Image of Japanese factory explosion misleadingly shared alongside claim it was 'storing vaccines'
An image of a damaged building has been shared repeatedly in Korean-language social media posts that claim it shows the aftermath of an explosion at "a factory storing Covid-19 vaccines" in Japan. This is misleading: the image corresponds to multiple news reports about an explosion at a Japanese factory that handles raw materials for semiconductors. A spokesperson for the factory told AFP it does not produce or store vaccines.
The image was shared on Facebook on January 20, 2022.
The post shows a Korean-language blog containing the image.
The blog's headline translates as: "A factory storing Covid-19 vaccines exploded in Japan. Possible [there will be a] complete halt to vaccinations.
"Most of the vaccines stored [in the building] were destroyed by the explosion."
The post's caption translates as: "Japan is doing really well with its [pandemic] exit strategy."
But the claim is misleading.
There have been no official reports about a recent explosion at a vaccine storage facility or factory in Japan.
The Japanese government plans to continue offering free Covid-19 vaccines until at least September 2022, according to its health ministry.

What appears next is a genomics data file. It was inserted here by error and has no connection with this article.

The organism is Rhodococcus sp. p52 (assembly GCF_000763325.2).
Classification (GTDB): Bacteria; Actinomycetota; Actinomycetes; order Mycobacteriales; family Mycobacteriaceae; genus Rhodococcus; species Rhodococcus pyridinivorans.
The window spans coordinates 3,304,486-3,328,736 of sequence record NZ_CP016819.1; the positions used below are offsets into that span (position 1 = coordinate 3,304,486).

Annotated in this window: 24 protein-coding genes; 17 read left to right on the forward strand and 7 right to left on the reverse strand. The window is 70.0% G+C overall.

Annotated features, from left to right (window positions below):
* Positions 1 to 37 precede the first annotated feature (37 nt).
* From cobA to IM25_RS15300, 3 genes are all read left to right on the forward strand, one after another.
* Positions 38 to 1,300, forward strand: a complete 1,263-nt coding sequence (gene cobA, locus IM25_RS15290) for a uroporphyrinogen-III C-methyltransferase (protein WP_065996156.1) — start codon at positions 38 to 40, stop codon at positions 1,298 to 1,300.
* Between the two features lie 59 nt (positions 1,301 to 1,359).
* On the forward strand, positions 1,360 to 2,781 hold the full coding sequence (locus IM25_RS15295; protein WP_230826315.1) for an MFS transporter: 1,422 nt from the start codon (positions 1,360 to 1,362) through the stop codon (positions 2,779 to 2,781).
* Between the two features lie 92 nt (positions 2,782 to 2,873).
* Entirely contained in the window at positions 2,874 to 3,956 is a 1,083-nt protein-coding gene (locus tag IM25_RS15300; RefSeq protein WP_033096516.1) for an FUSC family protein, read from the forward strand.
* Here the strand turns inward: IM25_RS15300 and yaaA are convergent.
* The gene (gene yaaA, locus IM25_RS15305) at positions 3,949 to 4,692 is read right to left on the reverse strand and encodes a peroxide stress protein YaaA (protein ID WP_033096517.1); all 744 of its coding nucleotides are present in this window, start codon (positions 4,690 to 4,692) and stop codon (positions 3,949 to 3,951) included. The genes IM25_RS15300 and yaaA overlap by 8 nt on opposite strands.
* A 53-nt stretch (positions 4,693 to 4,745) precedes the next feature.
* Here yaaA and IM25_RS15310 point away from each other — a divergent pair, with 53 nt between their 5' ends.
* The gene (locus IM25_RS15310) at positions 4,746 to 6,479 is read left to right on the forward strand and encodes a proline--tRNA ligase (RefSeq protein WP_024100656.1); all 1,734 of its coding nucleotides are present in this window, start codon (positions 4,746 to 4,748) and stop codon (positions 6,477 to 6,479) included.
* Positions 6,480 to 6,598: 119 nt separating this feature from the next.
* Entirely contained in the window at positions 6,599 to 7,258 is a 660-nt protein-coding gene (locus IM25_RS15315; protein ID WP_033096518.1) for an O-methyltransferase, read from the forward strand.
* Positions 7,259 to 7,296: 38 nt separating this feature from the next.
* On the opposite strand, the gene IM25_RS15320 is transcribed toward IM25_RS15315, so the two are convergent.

In reality, the image corresponds to news footage of an explosion at a Japanese factory for semiconductor materials.
The video's Japanese-language description translates as: "On the morning of the 6th, two men were taken to a hospital after an explosion at a factory in Sanbongi, Osaki City, Miyagi Prefecture, which manufactures raw materials for semiconductors."
Below is a screenshot comparison of the image shared on Facebook (left) and the KHB footage (right):
The Kyodo report identifies the factory as owned by the Japanese company RASA Industries.
On the company's website here, it lists deodorising chemicals; industrial machinery; and electronic materials among its products.
"We do not produce Covid-19 vaccines nor store them," a spokesperson for RASA Industries told AFP.
AFP previously has debunked misinformation about Covid-19 vaccines in Japan here.